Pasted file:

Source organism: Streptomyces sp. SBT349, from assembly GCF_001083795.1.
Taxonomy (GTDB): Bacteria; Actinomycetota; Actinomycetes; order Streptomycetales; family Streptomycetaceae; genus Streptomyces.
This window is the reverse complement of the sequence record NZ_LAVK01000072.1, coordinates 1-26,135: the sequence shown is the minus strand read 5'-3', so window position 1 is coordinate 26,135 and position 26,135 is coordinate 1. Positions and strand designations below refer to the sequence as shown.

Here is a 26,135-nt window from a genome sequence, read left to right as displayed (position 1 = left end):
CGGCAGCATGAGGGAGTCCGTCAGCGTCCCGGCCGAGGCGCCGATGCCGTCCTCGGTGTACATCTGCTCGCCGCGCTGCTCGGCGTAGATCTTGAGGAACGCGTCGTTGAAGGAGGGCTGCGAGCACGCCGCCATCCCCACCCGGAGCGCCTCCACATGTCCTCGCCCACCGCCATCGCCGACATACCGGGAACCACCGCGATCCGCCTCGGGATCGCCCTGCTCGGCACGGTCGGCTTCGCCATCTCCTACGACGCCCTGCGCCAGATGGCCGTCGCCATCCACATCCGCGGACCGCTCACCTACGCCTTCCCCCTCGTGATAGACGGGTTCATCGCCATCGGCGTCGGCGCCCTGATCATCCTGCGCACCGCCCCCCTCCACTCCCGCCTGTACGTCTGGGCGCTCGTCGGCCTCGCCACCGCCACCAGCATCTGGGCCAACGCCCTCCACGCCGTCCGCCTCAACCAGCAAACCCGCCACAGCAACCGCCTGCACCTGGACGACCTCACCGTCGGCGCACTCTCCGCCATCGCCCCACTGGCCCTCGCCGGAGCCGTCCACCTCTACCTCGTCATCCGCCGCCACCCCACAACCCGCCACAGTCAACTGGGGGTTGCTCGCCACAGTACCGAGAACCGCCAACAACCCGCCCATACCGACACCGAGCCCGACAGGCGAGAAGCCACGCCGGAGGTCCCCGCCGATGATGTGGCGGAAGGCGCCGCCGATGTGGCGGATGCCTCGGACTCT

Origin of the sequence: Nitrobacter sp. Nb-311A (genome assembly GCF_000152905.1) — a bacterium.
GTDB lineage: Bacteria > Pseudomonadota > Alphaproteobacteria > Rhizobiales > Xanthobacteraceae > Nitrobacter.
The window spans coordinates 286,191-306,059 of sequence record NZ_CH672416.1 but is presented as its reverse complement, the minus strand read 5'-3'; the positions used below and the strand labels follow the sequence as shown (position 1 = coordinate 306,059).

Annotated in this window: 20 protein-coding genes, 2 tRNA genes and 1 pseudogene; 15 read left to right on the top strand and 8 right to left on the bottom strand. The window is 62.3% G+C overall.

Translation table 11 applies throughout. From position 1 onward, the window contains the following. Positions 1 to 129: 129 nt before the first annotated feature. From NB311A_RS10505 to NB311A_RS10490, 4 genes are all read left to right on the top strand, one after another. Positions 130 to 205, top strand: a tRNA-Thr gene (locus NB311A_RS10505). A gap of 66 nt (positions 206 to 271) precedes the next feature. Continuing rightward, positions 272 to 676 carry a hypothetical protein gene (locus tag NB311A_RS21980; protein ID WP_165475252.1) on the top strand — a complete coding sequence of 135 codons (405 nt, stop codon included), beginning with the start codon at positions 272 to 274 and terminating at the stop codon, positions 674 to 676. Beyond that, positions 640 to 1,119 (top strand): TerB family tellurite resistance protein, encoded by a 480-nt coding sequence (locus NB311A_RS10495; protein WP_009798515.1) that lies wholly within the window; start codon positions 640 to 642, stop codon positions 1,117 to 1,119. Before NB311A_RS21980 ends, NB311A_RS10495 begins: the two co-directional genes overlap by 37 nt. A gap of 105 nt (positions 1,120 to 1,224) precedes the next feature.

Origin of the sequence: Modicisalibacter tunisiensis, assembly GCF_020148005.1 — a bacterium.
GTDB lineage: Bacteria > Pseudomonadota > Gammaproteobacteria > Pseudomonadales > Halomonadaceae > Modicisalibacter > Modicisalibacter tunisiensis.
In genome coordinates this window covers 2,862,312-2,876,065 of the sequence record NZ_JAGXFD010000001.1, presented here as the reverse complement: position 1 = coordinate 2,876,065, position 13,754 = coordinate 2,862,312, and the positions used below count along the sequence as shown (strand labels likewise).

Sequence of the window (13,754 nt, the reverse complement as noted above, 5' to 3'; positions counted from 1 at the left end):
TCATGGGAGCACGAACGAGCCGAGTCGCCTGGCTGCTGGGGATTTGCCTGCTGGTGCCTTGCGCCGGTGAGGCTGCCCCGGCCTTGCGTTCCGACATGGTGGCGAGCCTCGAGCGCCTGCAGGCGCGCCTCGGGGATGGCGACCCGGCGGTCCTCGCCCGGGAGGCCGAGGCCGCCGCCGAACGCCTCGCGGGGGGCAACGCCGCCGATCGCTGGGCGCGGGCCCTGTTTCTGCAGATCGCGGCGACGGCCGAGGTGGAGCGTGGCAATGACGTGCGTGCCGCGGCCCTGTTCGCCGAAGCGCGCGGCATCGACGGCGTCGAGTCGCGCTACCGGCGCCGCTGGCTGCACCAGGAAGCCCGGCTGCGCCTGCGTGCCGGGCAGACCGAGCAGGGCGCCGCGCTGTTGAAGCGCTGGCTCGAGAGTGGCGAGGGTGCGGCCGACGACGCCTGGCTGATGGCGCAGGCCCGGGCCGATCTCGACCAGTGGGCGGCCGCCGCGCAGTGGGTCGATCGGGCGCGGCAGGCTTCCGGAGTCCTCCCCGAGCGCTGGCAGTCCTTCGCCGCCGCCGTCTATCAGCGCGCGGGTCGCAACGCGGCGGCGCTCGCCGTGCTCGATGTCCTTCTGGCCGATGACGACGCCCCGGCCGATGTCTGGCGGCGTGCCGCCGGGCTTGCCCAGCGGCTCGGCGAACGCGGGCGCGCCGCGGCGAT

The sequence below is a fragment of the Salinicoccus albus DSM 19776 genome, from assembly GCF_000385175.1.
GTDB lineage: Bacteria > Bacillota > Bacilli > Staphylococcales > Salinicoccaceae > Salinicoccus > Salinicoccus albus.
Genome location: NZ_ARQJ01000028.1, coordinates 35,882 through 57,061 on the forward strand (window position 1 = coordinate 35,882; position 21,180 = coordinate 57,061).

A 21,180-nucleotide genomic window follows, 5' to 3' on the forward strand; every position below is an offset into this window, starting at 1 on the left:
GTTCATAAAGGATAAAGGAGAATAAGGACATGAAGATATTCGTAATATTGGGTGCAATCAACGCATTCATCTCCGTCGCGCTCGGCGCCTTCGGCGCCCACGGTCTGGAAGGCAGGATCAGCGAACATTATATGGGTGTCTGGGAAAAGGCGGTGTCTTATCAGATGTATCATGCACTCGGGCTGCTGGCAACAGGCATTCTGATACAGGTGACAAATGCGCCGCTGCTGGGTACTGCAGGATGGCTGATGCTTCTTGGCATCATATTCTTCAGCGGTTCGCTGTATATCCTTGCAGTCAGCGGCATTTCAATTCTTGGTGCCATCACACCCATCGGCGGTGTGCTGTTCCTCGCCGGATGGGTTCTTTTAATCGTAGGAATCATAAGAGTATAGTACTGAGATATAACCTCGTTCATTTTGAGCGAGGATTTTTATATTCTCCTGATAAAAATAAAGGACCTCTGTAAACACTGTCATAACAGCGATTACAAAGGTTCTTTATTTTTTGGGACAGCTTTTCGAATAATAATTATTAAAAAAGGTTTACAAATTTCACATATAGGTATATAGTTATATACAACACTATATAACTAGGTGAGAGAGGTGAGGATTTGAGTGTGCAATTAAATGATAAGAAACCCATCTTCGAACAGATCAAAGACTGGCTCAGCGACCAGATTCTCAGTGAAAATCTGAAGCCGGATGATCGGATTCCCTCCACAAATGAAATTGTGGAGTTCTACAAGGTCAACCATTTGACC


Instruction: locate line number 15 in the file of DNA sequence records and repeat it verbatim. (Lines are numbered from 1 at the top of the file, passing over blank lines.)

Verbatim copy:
TCATGGGAGCACGAACGAGCCGAGTCGCCTGGCTGCTGGGGATTTGCCTGCTGGTGCCTTGCGCCGGTGAGGCTGCCCCGGCCTTGCGTTCCGACATGGTGGCGAGCCTCGAGCGCCTGCAGGCGCGCCTCGGGGATGGCGACCCGGCGGTCCTCGCCCGGGAGGCCGAGGCCGCCGCCGAACGCCTCGCGGGGGGCAACGCCGCCGATCGCTGGGCGCGGGCCCTGTTTCTGCAGATCGCGGCGACGGCCGAGGTGGAGCGTGGCAATGACGTGCGTGCCGCGGCCCTGTTCGCCGAAGCGCGCGGCATCGACGGCGTCGAGTCGCGCTACCGGCGCCGCTGGCTGCACCAGGAAGCCCGGCTGCGCCTGCGTGCCGGGCAGACCGAGCAGGGCGCCGCGCTGTTGAAGCGCTGGCTCGAGAGTGGCGAGGGTGCGGCCGACGACGCCTGGCTGATGGCGCAGGCCCGGGCCGATCTCGACCAGTGGGCGGCCGCCGCGCAGTGGGTCGATCGGGCGCGGCAGGCTTCCGGAGTCCTCCCCGAGCGCTGGCAGTCCTTCGCCGCCGCCGTCTATCAGCGCGCGGGTCGCAACGCGGCGGCGCTCGCCGTGCTCGATGTCCTTCTGGCCGATGACGACGCCCCGGCCGATGTCTGGCGGCGTGCCGCCGGGCTTGCCCAGCGGCTCGGCGAACGCGGGCGCGCCGCGGCGAT